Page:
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Apple’s new MacBook Pro with TouchBar has been out for two months now, and has received mostly positive reviews. It’s faster, the TouchBar is a great use of previously unused space for most, it’s thinner, it’s lighter, and so on. Criticism around Apple has lately revolved around one main theme: the removal of connection ports. The MacBook Air took away the wired ethernet port and a CD drive, the MacBook took away everything except one USB-C port and a headphone jack, the iPhone 7 took away the headphone jack, and now the MacBook Pro has 4 thunderbolt 3 ports (and a headphone jack). Does this render the MacBook Pro unusable for most consumers? Do you need tons of adapters to make everything work again? Should you go out and buy last year’s model of MacBook Pro? The answer to all of these questions is thankfully, no.

Apple has made adapters for its thunderbolt 3 ports, like thunderbolt 2, lightning, USB-A (the kind you’re used to seeing on the side of a computer), AV port adapters for HDMI or VGA, gigabit ethernet, and so on. That means that if you’re working primary at your desk with your laptop, you’ll have pretty much all of your ports filled with all the stuff you’ll need to be constantly plugging and unplugging. A lot of companies have seen this issue and have made their own docking stations for the new MacBook Pro. In this article you’ll see three options laid out in a spreadsheet, and an explanation about which one is the best value to get your new computer hooked up to all of your devices.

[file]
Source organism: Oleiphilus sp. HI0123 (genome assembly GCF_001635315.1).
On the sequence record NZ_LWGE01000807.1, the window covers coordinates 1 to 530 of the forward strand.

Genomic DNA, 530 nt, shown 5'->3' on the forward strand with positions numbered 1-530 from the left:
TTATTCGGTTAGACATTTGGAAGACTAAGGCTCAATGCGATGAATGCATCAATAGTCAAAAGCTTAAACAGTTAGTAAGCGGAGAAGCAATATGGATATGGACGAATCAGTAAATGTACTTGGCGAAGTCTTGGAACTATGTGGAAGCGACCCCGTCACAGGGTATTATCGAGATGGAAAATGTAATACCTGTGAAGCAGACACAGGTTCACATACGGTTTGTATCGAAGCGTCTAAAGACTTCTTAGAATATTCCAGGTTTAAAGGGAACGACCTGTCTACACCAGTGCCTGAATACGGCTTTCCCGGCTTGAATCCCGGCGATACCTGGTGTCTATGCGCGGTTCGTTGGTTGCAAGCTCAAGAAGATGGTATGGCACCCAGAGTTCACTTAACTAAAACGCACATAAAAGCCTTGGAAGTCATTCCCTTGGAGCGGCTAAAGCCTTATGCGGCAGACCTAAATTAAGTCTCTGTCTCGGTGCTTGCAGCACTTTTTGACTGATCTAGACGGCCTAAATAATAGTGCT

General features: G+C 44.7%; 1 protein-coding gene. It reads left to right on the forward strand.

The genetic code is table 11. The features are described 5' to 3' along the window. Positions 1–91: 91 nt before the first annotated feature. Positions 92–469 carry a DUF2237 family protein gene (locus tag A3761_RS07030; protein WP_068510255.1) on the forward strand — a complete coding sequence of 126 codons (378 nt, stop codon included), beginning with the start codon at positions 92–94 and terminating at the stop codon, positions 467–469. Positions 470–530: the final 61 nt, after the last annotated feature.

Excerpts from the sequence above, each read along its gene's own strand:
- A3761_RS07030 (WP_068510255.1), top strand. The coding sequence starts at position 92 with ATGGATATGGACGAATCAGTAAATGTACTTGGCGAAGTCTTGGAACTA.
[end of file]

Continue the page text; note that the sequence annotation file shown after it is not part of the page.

OtherWorld Computing’s Thunderbolt 3 Dock (top = front; bottom = rear)

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As you can see from the comparison above, Other World Computing (OWC) seems to have the best value, but that really hasn’t been determined yet, as Belkin and Elgato have yet to officially announce the price of their units. There have been a few sources online putting the Elgato dock at about $299 and the Belkin dock at a rather steep $430 according to The Verge. That number cannot be treated as fact until both companies release an official price, but if those are in the ballpark, OWC’s pre-order price of $279 ($299 when it’s released in February) has them both beat.

Even putting price aside for a moment, you get 5 USB connections from OWC’s dock instead of 3, which means you can hook up a DVD Burner, wired scanner, iPhone/iPad lightning connection cable, wired keyboard, and backup hard drive, and still have 3 of your MacBook Pro’s thunderbolt 3 ports free for other things. OWC’s thoughtfulness towards Apple customers is also evident in the inclusion of a FireWire 800 port for those people still wanting to use a DV video camera, or just an older hard drive connector that uses FireWire 800. The use of a Mini DisplayPort is thoughtful as well, because anyone who has bought a MacBook Pro or Mac Mini in the past 7 or 8 years has probably already purchased a Mini DisplayPort to HDMI or DVI or VGA adapter. The SD card reader is a must-have for some people, particularly those who are using a point-and-shoot or DSLR camera that uses an internal memory card.

In summary, the OWC dock seems to be the best value for the money, particularly for current mac users looking to upgrade their computer to the latest and greatest. With a really thoughtful approach to their dock, a great warranty, and excellent customer service, this is the hardware we would recommend for connecting all of your devices.